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U.S. Supreme Court Justice Stephen Breyer Announces His Retirement

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President Joe Biden remains firm in his promise to nominate a Black woman to replace Justice Stephen Breyer on the U.S. Supreme Court. As expected, the fake outrage at the prospect of a Black woman justice is riddled with commentary undermining the qualifications and fitness of the future nominee.  

The road to confirmation for a Black woman will not be easy. And the standard set for a Black woman will be higher than the low threshold crossed by many of her future colleagues. 

Biden’s commitment stands apart from former President Georgia H.W. Bush’s nomination of a Black justice to replace the late Thurgood Marshall. In many ways, Biden’s nomination could finally provide the Court with a successor to Marshall’s legacy.  

Judith Browne Dianis, executive director of the Advancement Project – National, told NewsOne that while the prospect of a Black woman on the bench is exciting, the nomination should consider the person’s background and ability to contextualize history and its impact on constitutional interpretations. 

“There’s a Black person who sits on the Supreme Court, and when we say we want to Black person on the Supreme Court, we don’t need another repeat of that person,” Browne Dianis said. “It’s the opportunity to have a Black person who understands the history of the Constitution, but also understands how race and the law have been inextricably tied together since the founding of this country.” 

While some liberals shared their dream picks by name-dropping the only three Black women attorneys they know, there are several Black women on the federal bench, leading national civil rights organizations and legal scholars who could be in consideration. 

In a statement, Aimee Allison, the founder of She the People a national network of women of color working to transform democracy, said that Biden’s efforts to expand the diversity of the federal judiciary have set him up with a qualified list of potential nominees.  

“President Biden doesn’t have to look far for the most qualified candidates for this seat,” Allison said. “Judge Kentanji Brown Jackson, Judge Leondra Kruger, and Judge Michelle Childs all have and continue to serve honorably on U.S federal circuit and state courts and would each make formidable nominations on their individual merits.” 

She also stressed the importance of having another voice willing to challenge the ultra-conservative status quo on the Court.  

“We’ve seen the importance of having Justice Sotomayor speak up as a woman of color and a dissenting voice against a conservative majority,” Allison said. “Not only will an appointment of a Black woman provide the much-needed perspective on the Supreme Court at a time when issues of women’s rights and voting rights are regrettably still being debated, but this decision could determine if core voters actually turn out in the midterms after critical policy and political losses.” 

Such perspective comes as the Court will hear a new challenge to affirmative action in college admissions. Browne Dianis further explained the power of a strong dissent in guiding the nation’s discourse.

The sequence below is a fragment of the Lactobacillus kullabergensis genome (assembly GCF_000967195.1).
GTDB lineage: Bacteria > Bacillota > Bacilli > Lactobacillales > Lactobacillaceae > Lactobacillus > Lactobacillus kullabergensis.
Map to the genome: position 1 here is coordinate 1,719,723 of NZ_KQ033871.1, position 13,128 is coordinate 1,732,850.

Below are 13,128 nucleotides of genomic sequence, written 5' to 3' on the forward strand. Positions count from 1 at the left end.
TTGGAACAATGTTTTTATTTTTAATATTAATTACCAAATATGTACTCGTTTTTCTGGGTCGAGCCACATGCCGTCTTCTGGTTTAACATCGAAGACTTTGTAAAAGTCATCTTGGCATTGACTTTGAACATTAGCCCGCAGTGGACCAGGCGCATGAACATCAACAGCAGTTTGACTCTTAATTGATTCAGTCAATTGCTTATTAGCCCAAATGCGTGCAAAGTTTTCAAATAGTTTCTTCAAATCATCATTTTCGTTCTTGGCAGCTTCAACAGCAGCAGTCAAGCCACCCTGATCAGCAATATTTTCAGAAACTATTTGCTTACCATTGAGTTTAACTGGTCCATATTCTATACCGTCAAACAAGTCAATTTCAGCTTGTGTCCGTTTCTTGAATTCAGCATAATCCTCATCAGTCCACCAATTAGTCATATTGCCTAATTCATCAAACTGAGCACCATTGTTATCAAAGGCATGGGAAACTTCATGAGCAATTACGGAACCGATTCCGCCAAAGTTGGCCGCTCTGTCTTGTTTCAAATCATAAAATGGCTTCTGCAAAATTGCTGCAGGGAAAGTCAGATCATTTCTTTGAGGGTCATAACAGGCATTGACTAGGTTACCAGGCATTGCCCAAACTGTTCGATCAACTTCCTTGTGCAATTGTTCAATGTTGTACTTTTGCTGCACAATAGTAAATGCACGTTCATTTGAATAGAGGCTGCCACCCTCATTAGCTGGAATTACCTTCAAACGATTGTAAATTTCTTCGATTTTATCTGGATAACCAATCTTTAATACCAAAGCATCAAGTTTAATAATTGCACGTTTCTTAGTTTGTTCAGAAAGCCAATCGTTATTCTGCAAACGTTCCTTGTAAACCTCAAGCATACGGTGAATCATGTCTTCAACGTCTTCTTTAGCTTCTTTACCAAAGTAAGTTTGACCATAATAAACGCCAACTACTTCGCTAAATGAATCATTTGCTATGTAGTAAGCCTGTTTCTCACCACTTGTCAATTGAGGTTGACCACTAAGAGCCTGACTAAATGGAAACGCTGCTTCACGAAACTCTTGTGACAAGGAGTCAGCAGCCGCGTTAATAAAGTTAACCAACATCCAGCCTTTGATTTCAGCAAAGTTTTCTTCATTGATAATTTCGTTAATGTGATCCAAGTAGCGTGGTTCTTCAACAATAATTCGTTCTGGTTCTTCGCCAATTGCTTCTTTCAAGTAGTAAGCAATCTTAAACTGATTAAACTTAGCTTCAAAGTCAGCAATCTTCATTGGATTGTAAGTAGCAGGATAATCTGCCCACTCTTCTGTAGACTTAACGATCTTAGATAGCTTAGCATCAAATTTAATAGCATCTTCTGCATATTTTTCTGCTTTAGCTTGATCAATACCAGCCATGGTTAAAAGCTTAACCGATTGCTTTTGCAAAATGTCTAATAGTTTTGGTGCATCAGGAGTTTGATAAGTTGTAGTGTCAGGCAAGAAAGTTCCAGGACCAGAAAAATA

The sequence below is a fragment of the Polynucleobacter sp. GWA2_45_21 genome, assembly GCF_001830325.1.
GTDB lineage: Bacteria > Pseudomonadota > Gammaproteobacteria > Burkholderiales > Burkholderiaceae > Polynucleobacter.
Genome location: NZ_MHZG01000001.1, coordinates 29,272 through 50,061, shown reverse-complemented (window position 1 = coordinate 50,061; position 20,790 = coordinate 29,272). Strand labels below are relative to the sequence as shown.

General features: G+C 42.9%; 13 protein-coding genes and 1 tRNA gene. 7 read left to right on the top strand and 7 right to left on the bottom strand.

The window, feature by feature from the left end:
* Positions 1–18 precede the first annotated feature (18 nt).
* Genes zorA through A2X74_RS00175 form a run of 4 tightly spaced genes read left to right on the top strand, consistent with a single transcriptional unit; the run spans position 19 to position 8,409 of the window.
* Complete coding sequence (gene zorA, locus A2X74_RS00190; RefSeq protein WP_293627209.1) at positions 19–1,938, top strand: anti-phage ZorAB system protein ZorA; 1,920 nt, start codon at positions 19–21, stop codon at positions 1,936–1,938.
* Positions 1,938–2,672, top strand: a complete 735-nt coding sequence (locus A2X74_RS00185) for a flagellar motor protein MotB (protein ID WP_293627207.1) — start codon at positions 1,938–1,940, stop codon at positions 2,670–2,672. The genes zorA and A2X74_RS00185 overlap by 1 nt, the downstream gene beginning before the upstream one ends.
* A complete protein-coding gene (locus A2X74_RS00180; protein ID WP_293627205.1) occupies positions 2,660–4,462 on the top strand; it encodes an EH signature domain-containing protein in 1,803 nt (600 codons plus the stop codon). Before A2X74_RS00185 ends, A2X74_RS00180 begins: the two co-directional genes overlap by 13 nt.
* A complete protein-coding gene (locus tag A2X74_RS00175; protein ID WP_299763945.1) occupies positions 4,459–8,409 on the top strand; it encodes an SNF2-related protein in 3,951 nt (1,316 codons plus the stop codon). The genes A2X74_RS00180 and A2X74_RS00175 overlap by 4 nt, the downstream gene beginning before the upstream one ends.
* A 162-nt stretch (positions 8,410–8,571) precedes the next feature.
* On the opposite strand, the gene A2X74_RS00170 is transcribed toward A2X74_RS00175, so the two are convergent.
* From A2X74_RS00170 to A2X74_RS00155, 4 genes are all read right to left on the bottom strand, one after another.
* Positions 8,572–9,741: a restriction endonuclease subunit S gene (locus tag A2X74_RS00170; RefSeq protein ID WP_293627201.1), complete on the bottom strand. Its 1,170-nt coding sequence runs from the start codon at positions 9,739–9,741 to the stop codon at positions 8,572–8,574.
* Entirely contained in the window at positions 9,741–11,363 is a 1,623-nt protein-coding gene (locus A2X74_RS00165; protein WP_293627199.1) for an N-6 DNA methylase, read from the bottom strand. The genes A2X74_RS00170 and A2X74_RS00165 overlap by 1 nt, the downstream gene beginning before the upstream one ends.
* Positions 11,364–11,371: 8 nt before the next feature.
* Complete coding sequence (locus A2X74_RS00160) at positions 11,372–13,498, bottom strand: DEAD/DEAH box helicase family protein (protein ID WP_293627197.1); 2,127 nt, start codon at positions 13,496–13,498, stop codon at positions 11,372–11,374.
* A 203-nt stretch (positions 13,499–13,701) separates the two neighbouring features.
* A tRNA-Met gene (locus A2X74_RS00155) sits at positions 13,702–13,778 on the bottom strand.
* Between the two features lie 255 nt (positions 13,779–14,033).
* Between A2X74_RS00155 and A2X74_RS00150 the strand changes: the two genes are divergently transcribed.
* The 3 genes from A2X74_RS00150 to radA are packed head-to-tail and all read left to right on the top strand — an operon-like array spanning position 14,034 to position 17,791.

“We’ve been living in this constant state of not having a majority of justices who get it on civil rights,” Browne Dianis said. “A strong dissent is an important dissent. Justice Sotomayor writes important words and opinions that make us stop and think about the way that the Supreme Court is interpreting the Constitution.” 

As a civil rights attorney and a student of legal history, Browne Dianis said that while Biden’s nomination might not shift the balance of power on the Court, it sets the stage for how the Supreme Court can change in the future. The Court’s future depends on the right person being nominated and confirmed. 

The nomination of a Black woman will happen within the context of a national battle over the impact of racism in American laws and history. Across the country, state legislatures and school boards are taking steps to roll-back progress made in conversations about race and injustice.  

Browne Dianis says that some Senators will go after a Black woman nominee for the exact reasons one is needed. She said that it is unquestionable that race has played a role in the way laws have been written and interpreted. 

“What is important to me in a Supreme Court Justice are the exact same things that will be attacked by some of the senators,” Brown Dianis said. “And while some people don’t want to teach what the impact of the law has been in shaping racism in this country, we know that it exists,” Browne Dianis said.  

Michele Watley, the founder of the Shirley’s Kitchen Cabinet a non-partisan non-profit amplifying the voices and power of Black women, reflected on the timing of the conversation about the prospect of a Black woman on the Supreme Court.  

“It’s interesting that we’re having this conversation on the heels of the anniversary of Shirley Chisholm’s historic announcement of her run for president,” Watley said.  

Fifty years ago this week, Chisholm announced her run for the Democratic nomination for president. During her campaign, Chisholm pushed not just to be the first Black woman to run for a major party nomination but to leverage her political capital for the advancement of the Black community.  

Watley says a Black woman Supreme Court Justice could have a similar impact. But she cautions the Biden Administration not to treat nominating a Black woman as a tradeoff for other campaign promises that have not come to fruition.  

 “Hopefully, this doesn’t become an either/or versus a both/and situation,” Watley said. “We still need the administration to figure out how to follow through on the promises regarding voting rights and criminal justice reform.” 


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